Over time, the effect of residual sodium metabisulfite in tissues decreases to a point at which the melnosis mechanism begins again. It is thus advisable to apply treatments strong enough to produce a sufficiently durable effect, but not exceed the authorized residual rate of sulfite in shrimp flesh.

Sulfites are not considered toxic substances, but are very irritant and can cause health problems for some consumers, especially people suffering from asthma or deficiencies of sulfite oxidase. As with any additives used in processing, product labels must mention clearly that the product contains metabisulfite.

Standards concerning the authorized maximum rates are precise, but vary from one market to another. The United States and Japan accept a maximum of 100 ppm sodium metabisulfite residue in shrimp flesh, while in the European Union, the rate varies according to the size of shrimp (Table 2). Using designated control methods, levels must be measured using tail flesh that excludes the shell or head.

Sulfite alternative

For several years, there has been considerable interest in identifying appropriate sulfite substitutes for metabisulfite in food. To date, most research teams have only identified the compound 4-hexylresorcinol, a derivate of resorcinol, as a potential substitute.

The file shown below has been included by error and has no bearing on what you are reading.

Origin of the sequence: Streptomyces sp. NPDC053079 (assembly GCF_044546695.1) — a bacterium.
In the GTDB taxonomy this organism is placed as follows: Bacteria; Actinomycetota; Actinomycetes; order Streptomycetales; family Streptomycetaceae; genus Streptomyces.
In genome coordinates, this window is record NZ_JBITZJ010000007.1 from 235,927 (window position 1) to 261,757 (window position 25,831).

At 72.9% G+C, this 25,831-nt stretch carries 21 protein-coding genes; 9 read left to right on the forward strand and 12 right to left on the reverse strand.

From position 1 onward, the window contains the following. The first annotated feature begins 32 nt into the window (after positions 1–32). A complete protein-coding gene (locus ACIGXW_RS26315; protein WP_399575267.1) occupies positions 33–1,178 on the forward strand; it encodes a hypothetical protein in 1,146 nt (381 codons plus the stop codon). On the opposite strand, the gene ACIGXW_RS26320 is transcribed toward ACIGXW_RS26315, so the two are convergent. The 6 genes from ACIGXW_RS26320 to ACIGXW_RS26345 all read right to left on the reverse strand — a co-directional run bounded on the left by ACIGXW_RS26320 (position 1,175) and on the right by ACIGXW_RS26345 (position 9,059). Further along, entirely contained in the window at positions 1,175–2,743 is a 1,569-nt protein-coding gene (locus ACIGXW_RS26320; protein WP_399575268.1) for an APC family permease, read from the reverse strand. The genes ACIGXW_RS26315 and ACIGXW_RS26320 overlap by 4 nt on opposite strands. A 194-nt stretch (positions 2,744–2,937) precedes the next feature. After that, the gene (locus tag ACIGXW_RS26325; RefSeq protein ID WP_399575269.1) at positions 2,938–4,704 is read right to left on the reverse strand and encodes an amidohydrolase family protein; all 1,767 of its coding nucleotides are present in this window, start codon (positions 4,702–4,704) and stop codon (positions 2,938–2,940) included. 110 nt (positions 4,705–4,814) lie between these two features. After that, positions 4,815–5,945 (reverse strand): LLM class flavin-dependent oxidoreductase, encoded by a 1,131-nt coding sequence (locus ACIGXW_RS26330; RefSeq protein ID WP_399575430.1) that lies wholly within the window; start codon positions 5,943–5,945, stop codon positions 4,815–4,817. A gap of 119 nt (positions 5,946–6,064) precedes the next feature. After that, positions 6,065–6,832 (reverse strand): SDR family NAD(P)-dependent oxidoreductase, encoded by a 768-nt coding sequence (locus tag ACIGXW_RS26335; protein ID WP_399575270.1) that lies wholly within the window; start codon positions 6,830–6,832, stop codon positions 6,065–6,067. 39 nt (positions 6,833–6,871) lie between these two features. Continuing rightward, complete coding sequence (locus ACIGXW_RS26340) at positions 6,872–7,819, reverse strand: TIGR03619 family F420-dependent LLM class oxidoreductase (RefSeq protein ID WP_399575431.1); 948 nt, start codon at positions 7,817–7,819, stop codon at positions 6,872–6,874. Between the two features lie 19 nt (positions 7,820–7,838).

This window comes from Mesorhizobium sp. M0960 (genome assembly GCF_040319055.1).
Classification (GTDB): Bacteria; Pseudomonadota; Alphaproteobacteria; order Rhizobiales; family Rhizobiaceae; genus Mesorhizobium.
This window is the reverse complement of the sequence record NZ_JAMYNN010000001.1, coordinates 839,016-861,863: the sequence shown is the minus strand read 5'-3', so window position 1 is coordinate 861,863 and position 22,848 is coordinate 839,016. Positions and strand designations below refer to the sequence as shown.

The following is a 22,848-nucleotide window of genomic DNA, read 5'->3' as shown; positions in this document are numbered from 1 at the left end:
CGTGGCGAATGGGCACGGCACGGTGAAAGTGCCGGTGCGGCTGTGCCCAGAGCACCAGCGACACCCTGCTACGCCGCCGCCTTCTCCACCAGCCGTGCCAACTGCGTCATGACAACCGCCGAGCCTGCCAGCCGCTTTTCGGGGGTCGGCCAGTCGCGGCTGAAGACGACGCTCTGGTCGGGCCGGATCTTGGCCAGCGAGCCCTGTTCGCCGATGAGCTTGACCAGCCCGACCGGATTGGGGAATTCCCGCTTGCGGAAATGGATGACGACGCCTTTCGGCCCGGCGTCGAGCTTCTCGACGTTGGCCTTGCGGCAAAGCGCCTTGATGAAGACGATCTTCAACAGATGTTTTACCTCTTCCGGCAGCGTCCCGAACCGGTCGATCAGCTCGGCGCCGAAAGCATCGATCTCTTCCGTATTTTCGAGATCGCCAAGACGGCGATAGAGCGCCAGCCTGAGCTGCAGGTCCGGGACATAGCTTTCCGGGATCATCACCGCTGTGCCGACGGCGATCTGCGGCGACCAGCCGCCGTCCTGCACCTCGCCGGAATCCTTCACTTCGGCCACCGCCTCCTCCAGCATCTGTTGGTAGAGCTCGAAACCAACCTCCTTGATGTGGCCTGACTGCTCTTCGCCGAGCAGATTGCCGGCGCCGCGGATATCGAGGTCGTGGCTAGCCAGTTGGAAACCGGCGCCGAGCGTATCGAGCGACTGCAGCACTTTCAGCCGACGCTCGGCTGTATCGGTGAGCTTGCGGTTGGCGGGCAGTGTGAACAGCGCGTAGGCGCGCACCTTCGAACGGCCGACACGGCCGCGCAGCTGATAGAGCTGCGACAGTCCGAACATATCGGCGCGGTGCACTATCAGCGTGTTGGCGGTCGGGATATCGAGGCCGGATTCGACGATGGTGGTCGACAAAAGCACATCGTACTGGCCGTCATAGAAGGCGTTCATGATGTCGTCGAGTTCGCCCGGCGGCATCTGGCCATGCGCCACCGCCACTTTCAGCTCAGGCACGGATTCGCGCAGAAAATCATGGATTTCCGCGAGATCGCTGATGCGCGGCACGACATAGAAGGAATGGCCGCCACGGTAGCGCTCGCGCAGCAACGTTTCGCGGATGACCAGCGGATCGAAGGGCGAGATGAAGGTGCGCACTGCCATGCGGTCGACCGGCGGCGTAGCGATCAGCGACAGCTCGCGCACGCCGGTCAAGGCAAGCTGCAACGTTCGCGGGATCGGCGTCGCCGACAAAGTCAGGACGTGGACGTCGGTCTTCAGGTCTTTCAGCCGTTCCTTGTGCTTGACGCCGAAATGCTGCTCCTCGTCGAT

Several derivates of resorcinol are industrially used today to control browning in vegetables such as potatoes. Used for more than 40 years in cosmetics and pharmacology without problems, 4-hexylresorcinol maintains a GRAS (generally regarded as safe) status.

Two commercial products contain 4-hexylresorcinol. In the European Union, 4-hexylresorcinol was temporarily included in the list of authorized additives for seafood processing. Unfortunately, no official agency followed up, so the compound is currently not authorized in the E.U.

(Editor’s Note: This article was originally published in the October 2005 print edition of the Global Aquaculture Advocate.)

Now that you've finished reading the article ...

… we hope you’ll consider supporting our mission to document the evolution of the global aquaculture industry and share our vast network of contributors’ expansive knowledge every week.

By becoming a Global Seafood Alliance member, you’re ensuring that all of the pre-competitive work we do through member benefits, resources and events can continue. Individual membership costs just $50 a year.

Not a GSA member? Join us.

Support GSA and Become a Member